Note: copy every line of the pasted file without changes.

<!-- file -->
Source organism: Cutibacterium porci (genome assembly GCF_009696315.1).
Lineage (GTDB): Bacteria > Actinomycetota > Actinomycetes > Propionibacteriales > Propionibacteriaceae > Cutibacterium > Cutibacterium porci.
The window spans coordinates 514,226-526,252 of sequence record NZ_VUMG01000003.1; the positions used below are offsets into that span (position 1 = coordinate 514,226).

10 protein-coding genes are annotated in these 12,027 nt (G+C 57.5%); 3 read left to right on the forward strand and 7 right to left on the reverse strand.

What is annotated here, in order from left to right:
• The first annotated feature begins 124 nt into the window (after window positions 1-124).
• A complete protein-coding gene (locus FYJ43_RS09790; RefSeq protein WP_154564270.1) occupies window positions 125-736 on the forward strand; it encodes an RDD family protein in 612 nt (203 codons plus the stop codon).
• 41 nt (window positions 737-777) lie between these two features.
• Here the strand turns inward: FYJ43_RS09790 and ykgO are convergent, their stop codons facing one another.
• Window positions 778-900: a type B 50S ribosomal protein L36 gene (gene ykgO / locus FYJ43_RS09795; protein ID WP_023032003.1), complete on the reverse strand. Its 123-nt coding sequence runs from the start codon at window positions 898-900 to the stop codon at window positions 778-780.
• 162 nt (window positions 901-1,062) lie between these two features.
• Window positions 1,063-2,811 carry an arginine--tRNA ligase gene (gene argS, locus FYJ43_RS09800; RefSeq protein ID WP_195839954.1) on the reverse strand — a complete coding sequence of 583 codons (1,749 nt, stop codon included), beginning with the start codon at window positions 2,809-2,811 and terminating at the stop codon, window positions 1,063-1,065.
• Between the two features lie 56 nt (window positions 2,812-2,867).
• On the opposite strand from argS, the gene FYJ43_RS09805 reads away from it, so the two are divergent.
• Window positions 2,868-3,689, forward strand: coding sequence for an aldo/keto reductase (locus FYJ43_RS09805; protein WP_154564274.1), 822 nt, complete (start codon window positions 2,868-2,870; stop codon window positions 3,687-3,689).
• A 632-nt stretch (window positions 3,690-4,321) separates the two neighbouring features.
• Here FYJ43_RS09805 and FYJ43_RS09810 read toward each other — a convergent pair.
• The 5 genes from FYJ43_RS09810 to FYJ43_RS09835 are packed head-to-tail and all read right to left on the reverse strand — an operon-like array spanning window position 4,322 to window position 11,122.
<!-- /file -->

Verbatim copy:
Source organism: Cutibacterium porci (genome assembly GCF_009696315.1).
Lineage (GTDB): Bacteria > Actinomycetota > Actinomycetes > Propionibacteriales > Propionibacteriaceae > Cutibacterium > Cutibacterium porci.
The window spans coordinates 514,226-526,252 of sequence record NZ_VUMG01000003.1; the positions used below are offsets into that span (position 1 = coordinate 514,226).

10 protein-coding genes are annotated in these 12,027 nt (G+C 57.5%); 3 read left to right on the forward strand and 7 right to left on the reverse strand.

What is annotated here, in order from left to right:
• The first annotated feature begins 124 nt into the window (after window positions 1-124).
• A complete protein-coding gene (locus FYJ43_RS09790; RefSeq protein WP_154564270.1) occupies window positions 125-736 on the forward strand; it encodes an RDD family protein in 612 nt (203 codons plus the stop codon).
• 41 nt (window positions 737-777) lie between these two features.
• Here the strand turns inward: FYJ43_RS09790 and ykgO are convergent, their stop codons facing one another.
• Window positions 778-900: a type B 50S ribosomal protein L36 gene (gene ykgO / locus FYJ43_RS09795; protein ID WP_023032003.1), complete on the reverse strand. Its 123-nt coding sequence runs from the start codon at window positions 898-900 to the stop codon at window positions 778-780.
• 162 nt (window positions 901-1,062) lie between these two features.
• Window positions 1,063-2,811 carry an arginine--tRNA ligase gene (gene argS, locus FYJ43_RS09800; RefSeq protein ID WP_195839954.1) on the reverse strand — a complete coding sequence of 583 codons (1,749 nt, stop codon included), beginning with the start codon at window positions 2,809-2,811 and terminating at the stop codon, window positions 1,063-1,065.
• Between the two features lie 56 nt (window positions 2,812-2,867).
• On the opposite strand from argS, the gene FYJ43_RS09805 reads away from it, so the two are divergent.
• Window positions 2,868-3,689, forward strand: coding sequence for an aldo/keto reductase (locus FYJ43_RS09805; protein WP_154564274.1), 822 nt, complete (start codon window positions 2,868-2,870; stop codon window positions 3,687-3,689).
• A 632-nt stretch (window positions 3,690-4,321) separates the two neighbouring features.
• Here FYJ43_RS09805 and FYJ43_RS09810 read toward each other — a convergent pair.
• The 5 genes from FYJ43_RS09810 to FYJ43_RS09835 are packed head-to-tail and all read right to left on the reverse strand — an operon-like array spanning window position 4,322 to window position 11,122.